Richard Davies is the founder of OE Vee Dub. He wrote this fantastic detailed information on how to correctly purchase VW parts. In case you didn’t know, OE Vee Dub was acquired by Mid America. I did some heavy internet archive wayback searching and happened to find cached portions of the no longer live OE Vee Dub site. Luckily, I was able to piece this information back together.
Again, originally written by Richard Davies, I feel this information still deserves to be out there. I’m actually very happy I was able to find it. Thanks, Richard, for the many times you’ve helped me over the phone with my parts questions, etc.
“How to buy VW parts. NOS, Genuine, OE, OEM, Aftermarket. What do these mean?
OE: Original Equipment. This denotes the part was manufactured by one of the many suppliers of parts to assemble your vehicle on the production line. The part will be as good as any item carrying the VW Logo. Examples: ATE and FAG make Brake hydraulics, master cylinders, wheel cylinders, calipers, etc for VW. Bosch makes many of the electrical components; Zimmermann makes brake rotors and drums; Pagid and Jurid make brake pad and shoes; LUK and Sachs make Clutches; Pierburg makes fuel injection parts. Boge and Sachs make Shock Absorbers; Mahle and Kolbenschmidt make engine parts and so on… There are hundreds more OE Suppliers to the Volkswagen Audi Group.
OEM: Original Equipment Manufacturer – Same as OE.
NOS: New Old Stock. Genuine VW item no longer available from Volkswagen but item is Genuine VW.
Genuine VW: Genuine VW Part – generally still available from Volkswagen. But wait…. There is Genuine VW Germany, Brazil, Mexico, Spain, Ireland, Hungary, Poland, United Kingdom, South Africa and others. Genuine VW means the product is manufactured to VW tolerances; however, in our experience, products made in Europe are better than those made elsewhere, even if they carry the VW Logo.
Aftermarket German: Generally good quality, but not Original Equipment supplier. example: Meyle, Torpries. (I believe these are not OEM suppliers but they might have the odd item they supply to VW). Aftermarket from other countries. Beware, especially aftermarket products from China and Brazil.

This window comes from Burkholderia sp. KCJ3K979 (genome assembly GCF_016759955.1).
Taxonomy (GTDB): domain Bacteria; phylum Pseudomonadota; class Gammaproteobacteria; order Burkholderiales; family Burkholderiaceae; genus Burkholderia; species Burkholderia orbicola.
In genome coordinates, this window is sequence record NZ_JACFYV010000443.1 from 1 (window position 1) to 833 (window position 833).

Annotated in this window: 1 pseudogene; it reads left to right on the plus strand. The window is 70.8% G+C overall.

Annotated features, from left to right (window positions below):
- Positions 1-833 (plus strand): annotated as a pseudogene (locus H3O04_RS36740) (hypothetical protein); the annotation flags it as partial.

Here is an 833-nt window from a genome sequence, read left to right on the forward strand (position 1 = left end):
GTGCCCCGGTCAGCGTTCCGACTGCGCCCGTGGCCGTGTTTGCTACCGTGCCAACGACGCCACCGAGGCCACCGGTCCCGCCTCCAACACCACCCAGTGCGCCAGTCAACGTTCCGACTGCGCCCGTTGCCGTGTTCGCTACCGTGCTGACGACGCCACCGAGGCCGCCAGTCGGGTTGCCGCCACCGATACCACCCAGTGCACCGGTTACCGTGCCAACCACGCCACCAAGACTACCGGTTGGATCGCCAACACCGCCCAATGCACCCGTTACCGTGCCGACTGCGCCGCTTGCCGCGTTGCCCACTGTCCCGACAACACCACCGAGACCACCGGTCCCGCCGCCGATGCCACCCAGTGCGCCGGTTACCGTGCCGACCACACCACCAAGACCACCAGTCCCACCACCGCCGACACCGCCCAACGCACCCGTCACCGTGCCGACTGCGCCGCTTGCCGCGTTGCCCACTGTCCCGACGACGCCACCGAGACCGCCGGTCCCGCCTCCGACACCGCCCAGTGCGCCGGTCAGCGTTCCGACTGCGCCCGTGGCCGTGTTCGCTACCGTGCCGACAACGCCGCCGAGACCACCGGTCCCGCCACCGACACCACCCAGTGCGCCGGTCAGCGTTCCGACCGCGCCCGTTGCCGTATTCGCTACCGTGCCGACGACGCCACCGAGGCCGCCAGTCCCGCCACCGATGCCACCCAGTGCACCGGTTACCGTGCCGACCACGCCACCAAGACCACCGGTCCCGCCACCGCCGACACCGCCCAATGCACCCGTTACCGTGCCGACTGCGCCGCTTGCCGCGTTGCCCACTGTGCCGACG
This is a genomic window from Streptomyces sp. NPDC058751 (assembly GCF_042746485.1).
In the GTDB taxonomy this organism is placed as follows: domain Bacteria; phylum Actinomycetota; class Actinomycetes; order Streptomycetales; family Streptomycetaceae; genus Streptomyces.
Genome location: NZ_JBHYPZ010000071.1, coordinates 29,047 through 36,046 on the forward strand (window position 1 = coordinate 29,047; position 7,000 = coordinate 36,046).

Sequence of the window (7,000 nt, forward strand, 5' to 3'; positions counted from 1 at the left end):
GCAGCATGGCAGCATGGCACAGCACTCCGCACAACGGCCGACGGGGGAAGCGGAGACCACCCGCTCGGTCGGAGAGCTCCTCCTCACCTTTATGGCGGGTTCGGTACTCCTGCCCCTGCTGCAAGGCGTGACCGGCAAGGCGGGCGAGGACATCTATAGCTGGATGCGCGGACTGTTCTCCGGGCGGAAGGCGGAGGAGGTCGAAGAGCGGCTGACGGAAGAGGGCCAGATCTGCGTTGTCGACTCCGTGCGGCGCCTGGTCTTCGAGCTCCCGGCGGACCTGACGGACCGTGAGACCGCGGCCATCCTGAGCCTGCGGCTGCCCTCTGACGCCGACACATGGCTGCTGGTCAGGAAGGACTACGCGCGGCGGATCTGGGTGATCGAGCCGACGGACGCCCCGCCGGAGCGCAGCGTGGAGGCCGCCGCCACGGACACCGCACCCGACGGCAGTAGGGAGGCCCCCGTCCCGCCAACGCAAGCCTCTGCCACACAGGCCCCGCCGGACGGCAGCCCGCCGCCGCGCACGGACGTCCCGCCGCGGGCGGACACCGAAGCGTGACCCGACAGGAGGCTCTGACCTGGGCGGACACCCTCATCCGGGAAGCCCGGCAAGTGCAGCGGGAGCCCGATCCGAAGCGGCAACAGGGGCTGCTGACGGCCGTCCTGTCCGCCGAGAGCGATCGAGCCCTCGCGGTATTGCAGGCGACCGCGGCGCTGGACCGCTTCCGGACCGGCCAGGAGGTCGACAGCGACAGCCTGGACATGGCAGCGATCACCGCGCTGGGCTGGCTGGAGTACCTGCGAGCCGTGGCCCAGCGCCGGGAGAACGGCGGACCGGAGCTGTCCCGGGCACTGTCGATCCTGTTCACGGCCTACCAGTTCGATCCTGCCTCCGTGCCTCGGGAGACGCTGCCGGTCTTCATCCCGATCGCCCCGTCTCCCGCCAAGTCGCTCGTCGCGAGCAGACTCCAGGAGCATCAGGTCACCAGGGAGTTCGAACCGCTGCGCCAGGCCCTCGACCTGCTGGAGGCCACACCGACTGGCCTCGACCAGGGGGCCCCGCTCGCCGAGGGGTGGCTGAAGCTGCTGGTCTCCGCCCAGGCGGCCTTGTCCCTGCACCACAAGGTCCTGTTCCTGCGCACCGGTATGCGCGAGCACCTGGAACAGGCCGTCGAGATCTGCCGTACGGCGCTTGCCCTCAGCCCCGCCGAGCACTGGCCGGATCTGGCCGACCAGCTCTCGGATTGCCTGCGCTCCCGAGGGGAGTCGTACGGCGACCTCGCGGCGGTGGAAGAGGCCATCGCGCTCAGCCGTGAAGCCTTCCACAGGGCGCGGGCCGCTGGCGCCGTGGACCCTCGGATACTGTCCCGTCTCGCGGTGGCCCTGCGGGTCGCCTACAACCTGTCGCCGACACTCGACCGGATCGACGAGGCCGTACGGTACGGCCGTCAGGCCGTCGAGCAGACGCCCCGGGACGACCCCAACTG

Example: An OEM German Front Hood Seal, VW Part number 113 823 731B sells for $19.98 from OE Vee Dub. (It costs us around $14.75 once we have paid the freight and import duty). The seal is made by the original manufacturer to VW, the shape is correct, the six nipples to attach it at the top are correctly formed, and above all it is made of the highest-quality blend of EPDM rubber as supplied to VW. It will last for over 20 years without cracking even in the Arizona climate!
The same part number, 113 823 731B in aftermarket quality retails $5.95 (Southern California supplier retail price October 10. 2009) (Southern California retail price for the German aftermarket: $32.95). The cost for the aftermarket part from the major import houses is $2.10, less if imported directly from Brazil (about $1.50). And the cost for Chinese-made part is $0.75. Guess what? If you fit a Brazilian or Chinese part to your vehicle. it will take you three times as long to fit as the OE seal and it will crack within 6 months, less than a year even if you never take the vehicle out of the garage.
Now if you apply the same logic to Brake Parts for instance. A Brazilian wheel cylinder costs around $12 to $14 and an OE German one around $19.90. The aftermarket wheel cylinder will very likely fail after 2 years, the OE German one after 20 years. Which is the cheaper in the long run? Then, you have safety to consider. Even if you only use the vehicle on weekends, do you want your family to end up in the hospital, while your pride and joy is towed to the junk yard?
When purchasing parts, always ask or look on the web site for the Country of Origin or manufacturer. If in doubt, call or e-mail the supplier before placing your order. If they don’t know, or are not prepared to give the information, you can be fairly-sure it is poor aftermarket quality.
‘Lifetime Warranty’ – what’s that about? BEWARE: It’s the biggest con going. Most times, ‘Lifetime Warranty’ covers the lifetime of the part, not your lifetime or your vehicle’s lifetime. ‘Lifetime Warranty’ doesn’t cover shipping or workshop time to fit the replacement every 2 years. When you fit an aftermarket floor pan gasket, do you really want to lift the body off your vehicle every 6 months, or 2 years if you are lucky to replace the seal? And who decides if the lifetime of a wheel cylinder is 2 years or 6 months? The owner of the company who sold it to you!
When I see ‘Lifetime Warranty’ offered on an item – whether it is an automotive parts or anything else – I am immediately suspicious and unlikely to purchase from that company.
Let’s talk ‘Cost plus % discount’ schemes. Companies claiming they sell for ‘Cost plus 10%’ … what a load of old bologna!! They might sell one or two items for cost plus 10%. In fact, I’ve checked a few of these companies out, and it is more like cost plus 57%. Do you really think they can cover their electric, salaries, rent, phone, web site, advertising, etc by selling at cost plus 10%? If they are lying about this, what other whoppers are they telling?”
I believe Richard makes a lot of good points in this write-up. I wish I would have found this information early on when I started restoring my own ’67. Again, Richard gets all the credit for such a good read.